Michigan Marijuana License: How to get prequalified

Michigan Marijuana License - How to get prequalified

Getting prequalified for a Michigan marijuana license would be the first step to hop into the cannabis industry in Michigan. And with the medical and recreational marijuana industry growing as fast as it is, it may be worth your time hopping in.

We already covered how to get a Michigan marijuana growers license in the past. In this instance, we are going to focus on the first step of this “two-step” program, namely, the prequalification for your Marijuana License.

What’s the importance of getting prequalified for a Michigan marijuana license?

The answer to this question is, in essence, fairly simple: if you’re not prequalified to get a Michigan marijuana license, you won’t be granted a license and, obviously, you won’t be able to own a marijuana establishment.

But, also, as a prequalification application is good for two years from the prequalification date, you could begin the process while you seek the location for the proposed marijuana facility, which could be a good strategy to put one foot inside the industry and save time in the long run. 

Currently, there are six types of Michigan marijuana licenses available:

  1. Grower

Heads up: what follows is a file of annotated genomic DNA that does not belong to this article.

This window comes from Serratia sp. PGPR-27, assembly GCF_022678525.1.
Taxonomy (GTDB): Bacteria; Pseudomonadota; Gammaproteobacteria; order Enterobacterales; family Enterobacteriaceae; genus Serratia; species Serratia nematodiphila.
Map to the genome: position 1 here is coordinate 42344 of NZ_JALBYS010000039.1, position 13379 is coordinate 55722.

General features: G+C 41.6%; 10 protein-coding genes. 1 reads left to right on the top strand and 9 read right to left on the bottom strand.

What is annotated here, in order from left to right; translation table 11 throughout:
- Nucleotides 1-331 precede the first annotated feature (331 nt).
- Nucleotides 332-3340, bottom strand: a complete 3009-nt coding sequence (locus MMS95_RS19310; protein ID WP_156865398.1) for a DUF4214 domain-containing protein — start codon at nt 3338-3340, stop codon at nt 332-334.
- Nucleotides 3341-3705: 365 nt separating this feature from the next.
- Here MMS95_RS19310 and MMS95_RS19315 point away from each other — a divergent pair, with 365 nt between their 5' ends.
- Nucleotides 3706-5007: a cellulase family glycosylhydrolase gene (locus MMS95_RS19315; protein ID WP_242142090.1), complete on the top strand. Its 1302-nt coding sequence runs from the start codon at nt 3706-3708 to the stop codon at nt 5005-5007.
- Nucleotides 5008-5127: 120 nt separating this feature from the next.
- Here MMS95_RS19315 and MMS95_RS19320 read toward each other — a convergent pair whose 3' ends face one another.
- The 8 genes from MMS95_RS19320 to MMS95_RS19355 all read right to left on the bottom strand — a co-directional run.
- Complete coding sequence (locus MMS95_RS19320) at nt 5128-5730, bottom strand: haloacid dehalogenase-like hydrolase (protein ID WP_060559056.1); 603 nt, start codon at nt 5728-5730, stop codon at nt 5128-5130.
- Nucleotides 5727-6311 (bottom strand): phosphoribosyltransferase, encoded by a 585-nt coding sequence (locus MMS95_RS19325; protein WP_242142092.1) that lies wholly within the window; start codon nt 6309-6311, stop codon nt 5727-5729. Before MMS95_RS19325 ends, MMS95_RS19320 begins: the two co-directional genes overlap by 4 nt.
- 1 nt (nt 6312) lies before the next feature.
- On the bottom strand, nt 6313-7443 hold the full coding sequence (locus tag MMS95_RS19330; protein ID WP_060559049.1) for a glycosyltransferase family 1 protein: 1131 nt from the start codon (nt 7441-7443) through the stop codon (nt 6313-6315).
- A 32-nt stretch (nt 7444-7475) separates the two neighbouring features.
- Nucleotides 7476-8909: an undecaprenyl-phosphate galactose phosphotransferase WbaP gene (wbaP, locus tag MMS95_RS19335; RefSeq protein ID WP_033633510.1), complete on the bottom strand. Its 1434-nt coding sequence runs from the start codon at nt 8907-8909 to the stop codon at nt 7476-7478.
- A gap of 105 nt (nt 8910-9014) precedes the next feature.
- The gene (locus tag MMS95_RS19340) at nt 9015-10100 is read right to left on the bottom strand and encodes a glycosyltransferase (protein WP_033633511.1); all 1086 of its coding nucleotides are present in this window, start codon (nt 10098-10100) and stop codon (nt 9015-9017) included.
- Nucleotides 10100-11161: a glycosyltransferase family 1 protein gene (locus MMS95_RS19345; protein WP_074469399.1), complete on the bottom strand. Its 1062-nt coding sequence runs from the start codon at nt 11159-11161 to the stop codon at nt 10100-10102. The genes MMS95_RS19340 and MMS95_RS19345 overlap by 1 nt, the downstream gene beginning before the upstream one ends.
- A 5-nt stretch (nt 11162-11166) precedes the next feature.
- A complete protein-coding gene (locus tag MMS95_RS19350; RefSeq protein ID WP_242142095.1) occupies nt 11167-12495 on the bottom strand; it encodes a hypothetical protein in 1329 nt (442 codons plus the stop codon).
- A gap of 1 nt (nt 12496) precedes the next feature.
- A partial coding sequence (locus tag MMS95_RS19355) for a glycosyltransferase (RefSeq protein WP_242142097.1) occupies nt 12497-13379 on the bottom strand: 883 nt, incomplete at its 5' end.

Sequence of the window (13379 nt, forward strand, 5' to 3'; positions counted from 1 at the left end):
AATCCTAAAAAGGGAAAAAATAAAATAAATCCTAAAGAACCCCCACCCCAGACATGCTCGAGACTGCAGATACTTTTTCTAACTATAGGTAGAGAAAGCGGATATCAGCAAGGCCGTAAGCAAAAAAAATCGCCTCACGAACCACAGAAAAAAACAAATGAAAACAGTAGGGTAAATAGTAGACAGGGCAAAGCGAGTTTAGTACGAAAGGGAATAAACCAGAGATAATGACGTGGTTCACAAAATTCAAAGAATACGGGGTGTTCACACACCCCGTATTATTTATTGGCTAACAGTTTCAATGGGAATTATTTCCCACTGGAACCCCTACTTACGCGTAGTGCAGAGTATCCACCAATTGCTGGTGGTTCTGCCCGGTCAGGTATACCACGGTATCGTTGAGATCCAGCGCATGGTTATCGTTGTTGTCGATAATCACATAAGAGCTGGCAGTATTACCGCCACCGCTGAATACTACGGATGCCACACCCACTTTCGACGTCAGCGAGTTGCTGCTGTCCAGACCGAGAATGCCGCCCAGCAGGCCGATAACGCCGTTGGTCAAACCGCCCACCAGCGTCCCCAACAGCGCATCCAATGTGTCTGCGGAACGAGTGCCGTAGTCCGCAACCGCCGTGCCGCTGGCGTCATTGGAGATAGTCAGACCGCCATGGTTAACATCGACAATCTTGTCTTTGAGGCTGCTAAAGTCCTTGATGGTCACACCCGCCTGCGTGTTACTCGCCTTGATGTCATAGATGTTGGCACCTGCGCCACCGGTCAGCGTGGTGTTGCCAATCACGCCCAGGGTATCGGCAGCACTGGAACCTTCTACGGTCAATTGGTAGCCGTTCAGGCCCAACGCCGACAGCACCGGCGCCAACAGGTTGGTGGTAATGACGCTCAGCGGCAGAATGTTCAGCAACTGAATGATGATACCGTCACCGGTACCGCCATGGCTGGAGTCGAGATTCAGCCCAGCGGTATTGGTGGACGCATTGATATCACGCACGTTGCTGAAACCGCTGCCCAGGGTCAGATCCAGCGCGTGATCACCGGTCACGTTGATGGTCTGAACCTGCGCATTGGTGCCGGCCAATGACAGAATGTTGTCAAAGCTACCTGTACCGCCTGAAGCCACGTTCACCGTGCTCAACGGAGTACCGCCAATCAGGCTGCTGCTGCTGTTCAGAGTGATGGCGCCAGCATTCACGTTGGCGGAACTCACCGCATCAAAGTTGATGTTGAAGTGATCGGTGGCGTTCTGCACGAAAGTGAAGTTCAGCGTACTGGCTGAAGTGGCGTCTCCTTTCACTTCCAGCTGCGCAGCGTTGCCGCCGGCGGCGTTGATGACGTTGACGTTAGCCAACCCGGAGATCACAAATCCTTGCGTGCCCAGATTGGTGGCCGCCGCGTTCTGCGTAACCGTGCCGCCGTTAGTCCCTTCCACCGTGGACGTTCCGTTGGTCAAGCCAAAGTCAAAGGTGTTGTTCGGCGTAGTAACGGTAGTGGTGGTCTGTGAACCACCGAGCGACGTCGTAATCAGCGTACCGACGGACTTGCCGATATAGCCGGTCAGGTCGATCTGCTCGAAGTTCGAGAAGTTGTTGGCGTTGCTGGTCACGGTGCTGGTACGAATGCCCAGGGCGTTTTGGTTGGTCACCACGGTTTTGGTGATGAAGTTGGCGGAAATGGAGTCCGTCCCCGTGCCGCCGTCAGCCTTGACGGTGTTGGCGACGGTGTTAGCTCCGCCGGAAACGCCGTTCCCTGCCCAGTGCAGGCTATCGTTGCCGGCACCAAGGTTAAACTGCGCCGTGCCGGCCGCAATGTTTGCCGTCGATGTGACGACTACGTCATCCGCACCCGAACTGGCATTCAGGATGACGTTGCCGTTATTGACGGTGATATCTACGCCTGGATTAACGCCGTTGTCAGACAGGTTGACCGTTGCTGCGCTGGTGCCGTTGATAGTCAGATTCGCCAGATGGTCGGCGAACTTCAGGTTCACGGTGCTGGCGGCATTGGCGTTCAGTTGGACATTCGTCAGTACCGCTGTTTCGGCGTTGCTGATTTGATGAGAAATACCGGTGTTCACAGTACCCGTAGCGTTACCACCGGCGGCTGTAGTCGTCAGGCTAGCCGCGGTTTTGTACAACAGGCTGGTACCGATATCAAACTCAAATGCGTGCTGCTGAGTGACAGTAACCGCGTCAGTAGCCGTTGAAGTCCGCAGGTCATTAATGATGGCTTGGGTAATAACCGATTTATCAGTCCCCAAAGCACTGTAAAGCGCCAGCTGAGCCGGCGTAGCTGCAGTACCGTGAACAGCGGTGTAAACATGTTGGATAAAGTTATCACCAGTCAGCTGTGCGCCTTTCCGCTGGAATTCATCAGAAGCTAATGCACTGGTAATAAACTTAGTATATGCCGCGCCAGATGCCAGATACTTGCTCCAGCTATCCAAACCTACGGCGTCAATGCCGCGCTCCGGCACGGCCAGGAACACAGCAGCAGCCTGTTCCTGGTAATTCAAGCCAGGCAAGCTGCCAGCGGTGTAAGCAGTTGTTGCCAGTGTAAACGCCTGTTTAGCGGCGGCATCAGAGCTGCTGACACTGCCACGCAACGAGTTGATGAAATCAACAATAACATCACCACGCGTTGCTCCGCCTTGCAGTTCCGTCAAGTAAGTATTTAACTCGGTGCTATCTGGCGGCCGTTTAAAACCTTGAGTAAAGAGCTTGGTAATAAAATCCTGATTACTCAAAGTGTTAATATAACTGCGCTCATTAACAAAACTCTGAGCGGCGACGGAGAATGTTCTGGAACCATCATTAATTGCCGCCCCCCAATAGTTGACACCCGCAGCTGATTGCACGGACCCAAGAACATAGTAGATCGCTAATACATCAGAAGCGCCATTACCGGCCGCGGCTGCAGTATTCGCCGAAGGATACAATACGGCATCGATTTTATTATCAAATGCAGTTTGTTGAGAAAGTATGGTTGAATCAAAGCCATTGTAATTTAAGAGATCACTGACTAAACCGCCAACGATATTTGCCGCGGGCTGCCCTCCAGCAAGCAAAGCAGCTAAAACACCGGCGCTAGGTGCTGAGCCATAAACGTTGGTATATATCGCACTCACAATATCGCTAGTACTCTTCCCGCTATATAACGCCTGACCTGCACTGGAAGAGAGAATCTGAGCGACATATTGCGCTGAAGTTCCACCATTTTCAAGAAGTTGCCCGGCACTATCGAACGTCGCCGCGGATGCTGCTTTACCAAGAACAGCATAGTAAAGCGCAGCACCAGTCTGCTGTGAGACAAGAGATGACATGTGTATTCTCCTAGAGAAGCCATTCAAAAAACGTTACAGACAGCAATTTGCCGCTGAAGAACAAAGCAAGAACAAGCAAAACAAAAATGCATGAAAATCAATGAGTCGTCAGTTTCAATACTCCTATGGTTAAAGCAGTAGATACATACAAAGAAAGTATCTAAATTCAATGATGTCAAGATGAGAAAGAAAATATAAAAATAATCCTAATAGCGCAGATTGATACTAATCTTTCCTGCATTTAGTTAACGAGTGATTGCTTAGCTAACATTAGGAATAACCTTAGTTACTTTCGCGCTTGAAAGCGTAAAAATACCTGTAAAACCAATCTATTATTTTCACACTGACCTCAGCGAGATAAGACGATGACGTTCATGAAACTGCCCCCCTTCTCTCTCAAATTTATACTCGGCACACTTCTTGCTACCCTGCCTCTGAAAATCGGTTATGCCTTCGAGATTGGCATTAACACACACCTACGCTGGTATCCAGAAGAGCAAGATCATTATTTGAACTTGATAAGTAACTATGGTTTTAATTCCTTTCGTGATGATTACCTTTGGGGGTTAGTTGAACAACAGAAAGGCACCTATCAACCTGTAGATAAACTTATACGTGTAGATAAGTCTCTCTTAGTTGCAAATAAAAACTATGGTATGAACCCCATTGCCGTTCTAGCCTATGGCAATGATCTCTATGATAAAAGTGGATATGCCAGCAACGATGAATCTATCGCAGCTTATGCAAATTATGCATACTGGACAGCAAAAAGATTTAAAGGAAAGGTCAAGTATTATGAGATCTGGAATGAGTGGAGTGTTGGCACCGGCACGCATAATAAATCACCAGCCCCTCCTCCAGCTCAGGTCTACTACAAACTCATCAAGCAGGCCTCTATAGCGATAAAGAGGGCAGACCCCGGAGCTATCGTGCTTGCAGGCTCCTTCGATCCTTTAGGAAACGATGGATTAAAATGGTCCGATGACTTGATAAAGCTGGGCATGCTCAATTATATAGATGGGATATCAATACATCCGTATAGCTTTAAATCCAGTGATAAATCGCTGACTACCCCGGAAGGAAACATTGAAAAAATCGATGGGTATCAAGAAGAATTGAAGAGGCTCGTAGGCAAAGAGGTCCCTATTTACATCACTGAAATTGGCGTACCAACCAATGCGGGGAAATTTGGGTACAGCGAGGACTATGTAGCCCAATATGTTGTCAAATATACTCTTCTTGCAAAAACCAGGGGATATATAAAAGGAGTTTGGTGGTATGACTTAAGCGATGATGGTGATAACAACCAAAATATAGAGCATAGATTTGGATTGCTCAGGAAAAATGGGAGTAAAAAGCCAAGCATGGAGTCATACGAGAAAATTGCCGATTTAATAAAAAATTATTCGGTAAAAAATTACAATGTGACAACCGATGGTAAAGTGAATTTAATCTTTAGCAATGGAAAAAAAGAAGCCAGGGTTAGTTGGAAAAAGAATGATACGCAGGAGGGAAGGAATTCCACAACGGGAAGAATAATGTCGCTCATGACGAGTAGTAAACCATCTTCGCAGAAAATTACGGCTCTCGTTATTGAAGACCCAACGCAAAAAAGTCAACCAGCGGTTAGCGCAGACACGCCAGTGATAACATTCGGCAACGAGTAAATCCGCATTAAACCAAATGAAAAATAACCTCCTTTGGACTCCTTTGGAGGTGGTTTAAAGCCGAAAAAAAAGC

2. Processor
  3. Retailer
  4. Secure Transporter
  5. Provisioning Center
  6. Safety compliance facility

If you want to know more about these licenses and what they cover, you might want to check our ‘How to Get Your Marijuana License in Michigan’ article where we cover it. 

It’s important to notice that all Michigan marijuana licenses start with a prequalification application. The idea of this prequalification process is to check for entities and individuals who are hoping to own and operate marijuana establishments. 

The prequalification involves quite a bit of audit of the applicant’s financial and operational history, as well as relevant information such as data of all significant stakeholders and their spouses. In this sense, applicants undergoing the prequalification process will be required to collect, process, and submit a significant amount of information to the MRA.